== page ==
Two issues have arisen with the recent patches Apple released.  The first issue is the possible return of the blank root password issue, as it seems if you install the security patch before upgrading your Mac from 10.13 to 10.13.1 you are once again vulnerable.  Thankfully the fix described at The Inquirer is rather simple; reboot if you have recently upgraded and the patch will reinstall.

The second issue is a little more complex and harder to solve.  The Register heard from a security researcher about an issue that the new iOS update creates, the ability to create a brand new encrypted phone backup without needing the password of the current backup.  Previously once you created a backup of your phone on iTunes, you needed to enter the password you chose at that time in order to create a new one.  With the new iOS that is no longer necessary, you can create a completely new one at any time, a problem if someone circumvents the devices PIN as that backup contains a huge amount of data about your phone as well as any and all software on it.  As the backup can be stored remotely, this gives an attacker all the time in the world to peruse any accounts and passwords stored on your phone.  It doesn't seem like this is something Apple plans to fix, either.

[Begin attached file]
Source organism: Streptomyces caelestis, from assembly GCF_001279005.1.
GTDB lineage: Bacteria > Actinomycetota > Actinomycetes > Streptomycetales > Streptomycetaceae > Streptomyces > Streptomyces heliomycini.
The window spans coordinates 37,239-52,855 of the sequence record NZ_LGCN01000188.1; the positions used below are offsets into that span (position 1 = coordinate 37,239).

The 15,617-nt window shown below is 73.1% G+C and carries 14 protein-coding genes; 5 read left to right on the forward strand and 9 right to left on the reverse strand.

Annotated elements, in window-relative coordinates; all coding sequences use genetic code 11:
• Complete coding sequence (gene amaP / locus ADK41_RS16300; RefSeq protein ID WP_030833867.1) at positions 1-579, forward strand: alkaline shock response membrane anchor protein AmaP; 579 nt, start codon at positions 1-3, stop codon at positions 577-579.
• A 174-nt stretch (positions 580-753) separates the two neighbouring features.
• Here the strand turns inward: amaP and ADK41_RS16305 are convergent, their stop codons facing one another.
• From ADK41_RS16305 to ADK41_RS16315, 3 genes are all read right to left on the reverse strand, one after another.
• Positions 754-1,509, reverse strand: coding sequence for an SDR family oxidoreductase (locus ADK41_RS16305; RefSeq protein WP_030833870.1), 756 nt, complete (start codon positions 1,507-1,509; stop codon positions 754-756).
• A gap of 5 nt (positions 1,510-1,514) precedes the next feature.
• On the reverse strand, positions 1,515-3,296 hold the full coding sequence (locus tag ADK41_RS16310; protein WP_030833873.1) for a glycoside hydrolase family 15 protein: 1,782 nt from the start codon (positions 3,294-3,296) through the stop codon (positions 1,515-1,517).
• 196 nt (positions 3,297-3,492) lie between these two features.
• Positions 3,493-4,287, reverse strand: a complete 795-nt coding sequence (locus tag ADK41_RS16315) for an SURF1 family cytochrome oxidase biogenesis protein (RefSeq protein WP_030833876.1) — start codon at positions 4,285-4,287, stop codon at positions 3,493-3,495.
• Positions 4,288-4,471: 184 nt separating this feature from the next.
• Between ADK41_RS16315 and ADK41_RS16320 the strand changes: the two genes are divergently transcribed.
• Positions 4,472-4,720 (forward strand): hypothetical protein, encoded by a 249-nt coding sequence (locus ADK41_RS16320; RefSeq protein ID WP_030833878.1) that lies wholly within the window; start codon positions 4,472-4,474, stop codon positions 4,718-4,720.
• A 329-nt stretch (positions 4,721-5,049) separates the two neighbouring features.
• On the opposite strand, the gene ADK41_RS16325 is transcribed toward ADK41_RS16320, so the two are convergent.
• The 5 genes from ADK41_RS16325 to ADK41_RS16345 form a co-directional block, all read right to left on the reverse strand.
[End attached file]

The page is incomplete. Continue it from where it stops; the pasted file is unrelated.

"Oleg Afonin, a security researcher for password-cracking forensic IT biz Elcomsoft, in a blog post on Wednesday called iOS 11 "a horror story" due to changes the fruit-themed firm made to its mobile operating system that stripped away a stack of layered defenses."

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